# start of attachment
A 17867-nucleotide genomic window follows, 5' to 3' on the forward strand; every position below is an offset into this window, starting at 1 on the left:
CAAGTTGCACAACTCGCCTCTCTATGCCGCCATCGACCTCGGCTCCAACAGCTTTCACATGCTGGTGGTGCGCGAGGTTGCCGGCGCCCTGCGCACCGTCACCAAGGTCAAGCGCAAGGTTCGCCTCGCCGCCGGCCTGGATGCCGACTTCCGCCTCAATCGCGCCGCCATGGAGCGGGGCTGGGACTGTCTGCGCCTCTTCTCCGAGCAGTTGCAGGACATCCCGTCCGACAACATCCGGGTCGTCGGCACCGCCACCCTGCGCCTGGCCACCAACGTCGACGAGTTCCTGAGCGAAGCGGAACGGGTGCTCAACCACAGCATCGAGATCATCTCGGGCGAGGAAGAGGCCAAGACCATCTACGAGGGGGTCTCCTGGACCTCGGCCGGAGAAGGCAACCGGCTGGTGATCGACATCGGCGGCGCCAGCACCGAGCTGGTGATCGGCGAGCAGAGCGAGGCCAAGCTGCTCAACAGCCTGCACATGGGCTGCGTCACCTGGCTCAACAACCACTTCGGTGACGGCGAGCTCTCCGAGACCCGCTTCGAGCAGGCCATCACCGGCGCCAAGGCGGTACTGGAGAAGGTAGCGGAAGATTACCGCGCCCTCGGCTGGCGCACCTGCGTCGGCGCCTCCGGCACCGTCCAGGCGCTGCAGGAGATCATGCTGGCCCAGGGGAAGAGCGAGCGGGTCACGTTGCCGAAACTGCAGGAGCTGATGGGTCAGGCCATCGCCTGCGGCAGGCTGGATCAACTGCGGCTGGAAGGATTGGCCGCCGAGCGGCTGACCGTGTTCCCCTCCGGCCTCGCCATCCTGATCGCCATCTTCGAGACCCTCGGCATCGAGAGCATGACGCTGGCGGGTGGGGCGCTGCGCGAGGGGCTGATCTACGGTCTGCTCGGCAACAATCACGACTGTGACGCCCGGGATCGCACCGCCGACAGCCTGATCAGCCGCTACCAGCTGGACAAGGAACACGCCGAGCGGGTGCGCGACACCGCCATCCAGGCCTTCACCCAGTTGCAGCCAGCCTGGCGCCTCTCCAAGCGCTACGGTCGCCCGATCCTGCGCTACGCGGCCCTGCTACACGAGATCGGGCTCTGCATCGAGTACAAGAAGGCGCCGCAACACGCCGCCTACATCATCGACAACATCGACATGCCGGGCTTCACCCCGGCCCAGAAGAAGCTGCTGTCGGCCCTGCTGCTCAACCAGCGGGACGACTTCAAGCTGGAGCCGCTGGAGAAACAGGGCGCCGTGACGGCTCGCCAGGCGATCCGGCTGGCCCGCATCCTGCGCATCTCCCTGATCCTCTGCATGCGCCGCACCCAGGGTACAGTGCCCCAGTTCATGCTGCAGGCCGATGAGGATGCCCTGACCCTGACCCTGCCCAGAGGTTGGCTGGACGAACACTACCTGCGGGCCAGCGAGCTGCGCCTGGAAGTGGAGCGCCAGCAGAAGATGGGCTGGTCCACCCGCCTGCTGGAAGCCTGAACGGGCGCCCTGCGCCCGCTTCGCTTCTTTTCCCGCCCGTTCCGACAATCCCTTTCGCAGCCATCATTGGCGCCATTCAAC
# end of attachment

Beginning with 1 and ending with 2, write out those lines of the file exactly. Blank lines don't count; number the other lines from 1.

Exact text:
A 17867-nucleotide genomic window follows, 5' to 3' on the forward strand; every position below is an offset into this window, starting at 1 on the left:
CAAGTTGCACAACTCGCCTCTCTATGCCGCCATCGACCTCGGCTCCAACAGCTTTCACATGCTGGTGGTGCGCGAGGTTGCCGGCGCCCTGCGCACCGTCACCAAGGTCAAGCGCAAGGTTCGCCTCGCCGCCGGCCTGGATGCCGACTTCCGCCTCAATCGCGCCGCCATGGAGCGGGGCTGGGACTGTCTGCGCCTCTTCTCCGAGCAGTTGCAGGACATCCCGTCCGACAACATCCGGGTCGTCGGCACCGCCACCCTGCGCCTGGCCACCAACGTCGACGAGTTCCTGAGCGAAGCGGAACGGGTGCTCAACCACAGCATCGAGATCATCTCGGGCGAGGAAGAGGCCAAGACCATCTACGAGGGGGTCTCCTGGACCTCGGCCGGAGAAGGCAACCGGCTGGTGATCGACATCGGCGGCGCCAGCACCGAGCTGGTGATCGGCGAGCAGAGCGAGGCCAAGCTGCTCAACAGCCTGCACATGGGCTGCGTCACCTGGCTCAACAACCACTTCGGTGACGGCGAGCTCTCCGAGACCCGCTTCGAGCAGGCCATCACCGGCGCCAAGGCGGTACTGGAGAAGGTAGCGGAAGATTACCGCGCCCTCGGCTGGCGCACCTGCGTCGGCGCCTCCGGCACCGTCCAGGCGCTGCAGGAGATCATGCTGGCCCAGGGGAAGAGCGAGCGGGTCACGTTGCCGAAACTGCAGGAGCTGATGGGTCAGGCCATCGCCTGCGGCAGGCTGGATCAACTGCGGCTGGAAGGATTGGCCGCCGAGCGGCTGACCGTGTTCCCCTCCGGCCTCGCCATCCTGATCGCCATCTTCGAGACCCTCGGCATCGAGAGCATGACGCTGGCGGGTGGGGCGCTGCGCGAGGGGCTGATCTACGGTCTGCTCGGCAACAATCACGACTGTGACGCCCGGGATCGCACCGCCGACAGCCTGATCAGCCGCTACCAGCTGGACAAGGAACACGCCGAGCGGGTGCGCGACACCGCCATCCAGGCCTTCACCCAGTTGCAGCCAGCCTGGCGCCTCTCCAAGCGCTACGGTCGCCCGATCCTGCGCTACGCGGCCCTGCTACACGAGATCGGGCTCTGCATCGAGTACAAGAAGGCGCCGCAACACGCCGCCTACATCATCGACAACATCGACATGCCGGGCTTCACCCCGGCCCAGAAGAAGCTGCTGTCGGCCCTGCTGCTCAACCAGCGGGACGACTTCAAGCTGGAGCCGCTGGAGAAACAGGGCGCCGTGACGGCTCGCCAGGCGATCCGGCTGGCCCGCATCCTGCGCATCTCCCTGATCCTCTGCATGCGCCGCACCCAGGGTACAGTGCCCCAGTTCATGCTGCAGGCCGATGAGGATGCCCTGACCCTGACCCTGCCCAGAGGTTGGCTGGACGAACACTACCTGCGGGCCAGCGAGCTGCGCCTGGAAGTGGAGCGCCAGCAGAAGATGGGCTGGTCCACCCGCCTGCTGGAAGCCTGAACGGGCGCCCTGCGCCCGCTTCGCTTCTTTTCCCGCCCGTTCCGACAATCCCTTTCGCAGCCATCATTGGCGCCATTCAAC